The National Glass Collectors Fair
All That Jazz
The May 2010 National Glass Fair featured another exciting exhibition, this time featuring iconic glass designs from the Jazz Age.
|Whitefriars 'Comet' vase (Pattern No. 8989 c. 1934). Designed by William Wilson. Image courtesy of Andy McConnell|
The Jazz Age - a term coined by the author F. Scott Fitzgerald - is evocative of the era between the two World Wars and encompasses the Roaring Twenties and the Great Depression. It conjures up a vision of Flappers, the Charleston, speakeasies and hedonism and is defined by a revolution in terms of the arts, culture and style.
Art Deco design came to the fore and this became very evident in the architecture of the time. The iconic Chrysler Building skyscraper in New York is an outstanding example of the sort of influences which prevailed, with its striking, stainless steel-clad, terraced crown.
This influence extended into many areas in industry and in the U. K. was typified by some of the designs coming out of the Whitefriars factory. The in-house designers at Whitefriars at the time included Barnaby Powell, James and Edmond Hogan and William Wilson. The director of the wholesale ceramics and glass import company, Elfverson & Co, Captain H. J. Dunne-Cooke, was also involved with the company, although little documentation survives.
Edmond Hogan and Captain Dunne-Cooke were credited with designing a set of trumpet-shaped wine glasses depicting shallow mitre cut stylised figures very much in the angular ‘Jazz Modern’ spirit of the period. Edmond Hogan also designed a panel of glass tiles cut in the modernist style representing the signs of the zodiac which is shown in the catalogue of the International Exhibition of Contemporary Glass held at the Metropolitan Museum in New York in 1929-30.
|Whitefriars bowl: designed by Barnaby Powell and featuring cutting by Albert Tubby. Pattern No. 8737. Image courtesy of Peter Elliot.|
H. J. Dunne-Cooke designed some heavy, thick-walled vessels which did not form part of the main production range at Whitefriars and some of these were produced in dichroic glass.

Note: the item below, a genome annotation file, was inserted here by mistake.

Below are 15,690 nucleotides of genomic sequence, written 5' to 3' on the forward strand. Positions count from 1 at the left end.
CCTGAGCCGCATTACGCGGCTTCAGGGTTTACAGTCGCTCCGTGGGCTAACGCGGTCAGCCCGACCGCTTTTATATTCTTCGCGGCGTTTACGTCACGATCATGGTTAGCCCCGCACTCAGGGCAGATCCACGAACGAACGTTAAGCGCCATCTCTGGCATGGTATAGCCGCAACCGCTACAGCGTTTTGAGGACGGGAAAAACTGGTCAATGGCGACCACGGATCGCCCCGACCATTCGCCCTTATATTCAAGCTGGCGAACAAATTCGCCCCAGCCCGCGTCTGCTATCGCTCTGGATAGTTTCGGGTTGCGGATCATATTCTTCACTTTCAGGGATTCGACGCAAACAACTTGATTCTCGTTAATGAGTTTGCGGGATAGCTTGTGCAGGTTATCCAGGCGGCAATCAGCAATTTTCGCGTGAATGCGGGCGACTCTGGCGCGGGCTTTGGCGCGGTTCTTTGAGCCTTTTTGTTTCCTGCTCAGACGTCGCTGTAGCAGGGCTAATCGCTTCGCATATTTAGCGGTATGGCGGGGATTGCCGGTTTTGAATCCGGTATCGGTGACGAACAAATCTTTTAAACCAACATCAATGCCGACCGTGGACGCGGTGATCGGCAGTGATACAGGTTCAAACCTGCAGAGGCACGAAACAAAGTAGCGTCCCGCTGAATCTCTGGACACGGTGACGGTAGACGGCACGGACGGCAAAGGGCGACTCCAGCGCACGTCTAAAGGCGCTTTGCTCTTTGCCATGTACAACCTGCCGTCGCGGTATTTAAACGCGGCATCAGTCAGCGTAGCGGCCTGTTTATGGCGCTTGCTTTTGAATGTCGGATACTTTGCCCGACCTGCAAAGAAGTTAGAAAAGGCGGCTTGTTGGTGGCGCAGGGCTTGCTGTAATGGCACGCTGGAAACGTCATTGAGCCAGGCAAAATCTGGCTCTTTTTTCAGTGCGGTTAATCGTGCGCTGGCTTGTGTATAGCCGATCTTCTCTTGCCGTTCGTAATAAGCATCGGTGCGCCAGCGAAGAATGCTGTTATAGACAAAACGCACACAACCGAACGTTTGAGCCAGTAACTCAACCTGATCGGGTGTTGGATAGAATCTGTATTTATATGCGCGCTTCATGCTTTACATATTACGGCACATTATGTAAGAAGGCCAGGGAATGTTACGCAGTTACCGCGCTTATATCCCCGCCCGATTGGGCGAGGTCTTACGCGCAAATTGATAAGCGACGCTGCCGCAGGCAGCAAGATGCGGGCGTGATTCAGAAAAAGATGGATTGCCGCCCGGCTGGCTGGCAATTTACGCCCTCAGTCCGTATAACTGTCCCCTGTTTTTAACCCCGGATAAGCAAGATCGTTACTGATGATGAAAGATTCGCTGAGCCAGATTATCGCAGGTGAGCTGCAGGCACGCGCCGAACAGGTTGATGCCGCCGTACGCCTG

James Hogan produced some singularly strong, robust shapes and Barnaby Powell designed several of the most sustainable and popular items, such as the M60 sherry decanter set and the ribbon-trailed range of vases and bowls.
William Wilson, who became a designer at Whitefriars from 1933 onwards, was one of those instrumental in starting to replace the older style ‘Roman’ cutting with some bold new designs, including the stylised comet and shooting star patterns. He also produced a thick-walled series of abstract designs, some of which are reminiscent of the previously mentioned Chrysler Building.
|'Chrysler' bowl (named after its resemblance to the celebrated New York skyscraper).
Designed by William Wilson c1935. Pattern No. 9034.
Image courtesy of Peter Elliot.
Along with Wilson, Albert Tubby, who was one of the glass cutters at the factory, also produced some of the early abstract patterns which appeared on Barnaby Powell-designed bowl shapes and which are among the most desirable pieces to be found today.
The exhibition "All That Jazz" took place at the May 2010 National Glass Fair and featured glass from the private collection of regular exhibitor Peter Elliot. Peter put together a superb display of some of the stunning and highly sought-after items detailed above.
Visitors not only had the opportunity to view the skill of both the glass design and cutting at close quarters, but were able to appreciate the way these pieces bring the spirit of the Jazz Age to life once again.
|Photograph of the 'All That Jazz' exhibition display.|
Please visit our Fair Details page for information about the next National Glass Fair.
If you are interested in glass from the Jazz Age, then you may wish to visit our Preview Gallery, where you can view examples of Art Deco and Art Nouveau glass that were offered for sale at our May 2010 glass fair.
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